11/15/2011 11:39 am ET | Updated Jan 15, 2012

The End of Entitlement at Penn State

My initial thoughts on the Penn State tragedy -- it is more tragedy than scandal -- was incredulity as to the breadth and length of its existence. Although much of the focus was on one night where assistant coach Mike McQueary came upon a horrific scene, that incident may be one of many -- dozens perhaps -- over the course of many years.

I realize I do not have all the facts and we presume innocence in this country. As the father of two young boys, however, my blood has boiled throughout watching this chapter. And, after watching a couple of minutes of Bob Costas' interview with Jerry Sandusky last night, I had to turn it off. Costas is a brilliant interviewer but to hear Sandusky enjoy "horsing around, touching boys legs and showering with boys" but deny improper contact was infuriating. Seriously?

I was speaking at an event last week where I addressed the issue. In the course of my comments I said "I don't want to use the term 'cover-up' but... " An audience member interrupted me: "Why wouldn't you use that term? Isn't that exactly what happened?" Perhaps.


I have been asked what change may come out of this. Simply, Penn State football will lose its sense of power and entitlement.

The Penn State scandal points to an unwritten rule there and probably at other top college football programs: there are different rules for football than for other departments in the institution. The football program at Penn State needs fixing.

The press conference held by the Board of Trustees last week was -- while hastily arranged and lacking in decorum -- an impressive and necessary show of leadership. John Surma, vice chairman of the Board and CEO of U.S. Steel, was controlled and poised in the face of chaos and high emotion. He stayed on task and didn't waver from his message: the Board made a decision based on what information they had. It was clear and decisive, traits lacking at the University for too long regarding this tragedy.

No isolated incident

The issue is far beyond Joe Paterno. He is simply the leader of a department that has been coddled. Penn State football appears to have lorded over all other departments in the vast University system.

So far we know that the athletic director, two administrators, Paterno, and McQueary knew what Sandusky was doing with young boys. To think that (1) the incident that McQueary witnessed was an isolated incident, or (2) these were the only people that knew about Sandusky would be incredibly naïve.


The fact that Sandusky was bringing boys into the football facility seems unbelievably brazen. Sandusky acted in ways that seemed to call out his evil as if to say, "You can't stop me." There are more examples.

The title of Sandusky's 2001 book is "Touched". One can only envision the smirk on his face when he submitted the title to his publisher.

Sandusky took boys on Penn State road trips, including a bowl game.

Sandusky's home abuts an elementary school playground.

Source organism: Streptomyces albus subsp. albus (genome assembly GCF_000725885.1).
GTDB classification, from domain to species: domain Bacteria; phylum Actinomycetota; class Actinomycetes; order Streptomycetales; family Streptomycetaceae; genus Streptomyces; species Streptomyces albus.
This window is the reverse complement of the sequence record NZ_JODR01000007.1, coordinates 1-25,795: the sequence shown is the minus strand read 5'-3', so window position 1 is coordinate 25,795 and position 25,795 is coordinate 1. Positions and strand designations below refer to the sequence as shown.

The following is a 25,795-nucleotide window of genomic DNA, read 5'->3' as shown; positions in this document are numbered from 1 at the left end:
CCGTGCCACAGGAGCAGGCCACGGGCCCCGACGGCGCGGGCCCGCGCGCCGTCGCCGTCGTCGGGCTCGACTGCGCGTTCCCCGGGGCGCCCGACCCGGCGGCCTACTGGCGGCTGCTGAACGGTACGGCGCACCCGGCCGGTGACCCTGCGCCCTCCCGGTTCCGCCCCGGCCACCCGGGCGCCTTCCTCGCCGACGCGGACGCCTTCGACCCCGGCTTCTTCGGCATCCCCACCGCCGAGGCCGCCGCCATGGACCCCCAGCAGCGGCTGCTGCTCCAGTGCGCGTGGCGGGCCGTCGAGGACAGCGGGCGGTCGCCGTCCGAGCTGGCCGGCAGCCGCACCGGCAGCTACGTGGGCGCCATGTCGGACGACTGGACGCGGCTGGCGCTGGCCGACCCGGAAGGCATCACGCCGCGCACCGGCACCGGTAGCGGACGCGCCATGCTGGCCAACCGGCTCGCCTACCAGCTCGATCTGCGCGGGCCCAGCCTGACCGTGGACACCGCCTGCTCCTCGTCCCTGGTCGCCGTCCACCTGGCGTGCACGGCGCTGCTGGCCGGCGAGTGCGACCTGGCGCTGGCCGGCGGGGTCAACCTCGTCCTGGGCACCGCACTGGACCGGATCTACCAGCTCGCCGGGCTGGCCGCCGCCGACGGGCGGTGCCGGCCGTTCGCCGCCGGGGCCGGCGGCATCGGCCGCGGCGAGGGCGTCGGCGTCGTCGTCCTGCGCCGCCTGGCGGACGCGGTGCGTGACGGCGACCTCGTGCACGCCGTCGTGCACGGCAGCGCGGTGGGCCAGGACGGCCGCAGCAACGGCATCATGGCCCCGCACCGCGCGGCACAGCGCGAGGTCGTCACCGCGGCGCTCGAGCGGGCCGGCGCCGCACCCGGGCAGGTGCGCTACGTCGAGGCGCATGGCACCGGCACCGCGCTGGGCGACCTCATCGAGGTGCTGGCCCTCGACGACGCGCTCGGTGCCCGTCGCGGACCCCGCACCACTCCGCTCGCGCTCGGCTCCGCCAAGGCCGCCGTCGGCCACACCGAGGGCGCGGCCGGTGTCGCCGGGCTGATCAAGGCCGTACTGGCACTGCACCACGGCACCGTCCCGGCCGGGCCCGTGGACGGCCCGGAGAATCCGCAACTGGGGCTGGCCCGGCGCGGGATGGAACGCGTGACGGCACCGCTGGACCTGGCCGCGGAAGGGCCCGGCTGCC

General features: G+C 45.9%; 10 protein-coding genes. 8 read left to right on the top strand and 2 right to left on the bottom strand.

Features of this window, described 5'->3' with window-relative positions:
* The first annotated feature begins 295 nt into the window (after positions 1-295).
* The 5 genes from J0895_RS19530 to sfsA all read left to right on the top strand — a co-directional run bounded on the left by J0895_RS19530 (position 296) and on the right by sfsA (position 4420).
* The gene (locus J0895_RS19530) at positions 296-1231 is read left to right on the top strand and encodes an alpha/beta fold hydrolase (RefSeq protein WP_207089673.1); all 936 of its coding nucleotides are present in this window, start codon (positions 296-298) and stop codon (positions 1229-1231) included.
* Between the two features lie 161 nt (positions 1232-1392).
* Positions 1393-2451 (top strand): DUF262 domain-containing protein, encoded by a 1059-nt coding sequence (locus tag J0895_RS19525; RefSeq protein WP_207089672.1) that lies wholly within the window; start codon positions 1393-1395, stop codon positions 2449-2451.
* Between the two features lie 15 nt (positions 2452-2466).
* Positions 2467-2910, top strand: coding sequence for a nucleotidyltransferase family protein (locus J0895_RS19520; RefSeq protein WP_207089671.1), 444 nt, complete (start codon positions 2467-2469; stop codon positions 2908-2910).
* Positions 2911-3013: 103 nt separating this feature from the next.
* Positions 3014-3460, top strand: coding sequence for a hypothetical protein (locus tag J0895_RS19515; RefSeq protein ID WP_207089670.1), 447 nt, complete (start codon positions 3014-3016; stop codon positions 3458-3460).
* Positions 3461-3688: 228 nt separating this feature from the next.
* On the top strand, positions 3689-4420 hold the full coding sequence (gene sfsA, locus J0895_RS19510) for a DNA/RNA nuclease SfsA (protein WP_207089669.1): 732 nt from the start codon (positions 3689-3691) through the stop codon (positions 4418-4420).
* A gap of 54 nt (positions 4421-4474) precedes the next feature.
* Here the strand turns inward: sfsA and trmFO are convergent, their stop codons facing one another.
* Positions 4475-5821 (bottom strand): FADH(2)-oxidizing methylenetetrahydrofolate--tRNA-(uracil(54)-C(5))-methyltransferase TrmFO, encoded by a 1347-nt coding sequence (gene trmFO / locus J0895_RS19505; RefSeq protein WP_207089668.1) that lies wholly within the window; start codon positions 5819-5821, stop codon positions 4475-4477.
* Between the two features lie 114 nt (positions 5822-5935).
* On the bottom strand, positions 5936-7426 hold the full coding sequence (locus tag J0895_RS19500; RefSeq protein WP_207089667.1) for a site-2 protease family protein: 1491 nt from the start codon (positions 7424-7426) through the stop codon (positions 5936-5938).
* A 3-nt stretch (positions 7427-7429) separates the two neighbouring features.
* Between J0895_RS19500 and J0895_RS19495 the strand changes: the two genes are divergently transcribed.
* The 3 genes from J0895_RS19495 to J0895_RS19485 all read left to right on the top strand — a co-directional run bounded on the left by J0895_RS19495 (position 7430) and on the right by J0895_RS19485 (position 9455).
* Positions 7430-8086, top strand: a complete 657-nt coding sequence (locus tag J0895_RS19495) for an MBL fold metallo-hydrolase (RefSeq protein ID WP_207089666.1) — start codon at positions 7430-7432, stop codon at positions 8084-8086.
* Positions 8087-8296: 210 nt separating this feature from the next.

Sandusky -- free on $100,000 bond for 40 acts of child abuse, only $25,000 more than the Penn State administrators had for lying to a grand jury -- has been seen since the news broke wearing Penn State gear.

Sandusky's charity serves young boys needing a mentor figure in their lives, putting these boys squarely in the lion's den.

Sandusky appears to have acted in audacious and narcissistic ways, as if to say, "Yes, I'm doing this. What are you going to do about it?"

No head coaching offers

Even beyond the Penn State administration, obviously asleep at the switch, didn't we all -- fans, media, alumni, neighbors, etc -- miss something? Wasn't Jerry Sandusky -- who "retired" at age 55 -- a respected defensive coordinator at one of the top programs in the country? Did the small world of college football know this dark secret as well?

Ushering in a new era

Transgressions at places such as USC and Ohio State for agent contact and free tattoos now seem quite benign.

It is Penn State, with its pristine uniforms and previously clean reputation that had a predator within its borders. At best, Penn State football allowed Sandusky's chilling behavior to exist without appropriate intervention. At worst, it enabled Sandusky. Years of litigation will determine where along the spectrum its actions lie.

Power and privilege

Having been around the business of football for 25 years I understand the sway of that money brings. The $72 million in gross revenue brought in by Penn State football bestowed great power and privilege to Paterno and the program.

Paterno used that influence to enhance the lives of the students at Penn State. However, based on these reports, he also abused it to allow horrific acts to take place on his watch.

One can only imagine the conversation that took place between Paterno and Sandusky about the latter's actions, if such a conversation ever took place. Did Paterno and Sandusky feel they were so far above and immune from the authority of the university that this was a "private matter" that didn't need to be addressed further?

Change in entitlement

It appears that whatever did or did not happen over these years (decades) with Sandusky, it happened for one reason: because it could. While children were being victimized, adults were either afraid or unwilling to do the right thing.

After the internal investigation, I would expect Penn State's football program to have the same rules and oversight as all other departments throughout the vast university. Penn State football will serve at the behest of the University's greater good, rather than vice versa.

It is a terrible tragedy that it took a deviant man to effectuate change, but the age of entitlement for Penn State football, and perhaps other programs ahead, has ended.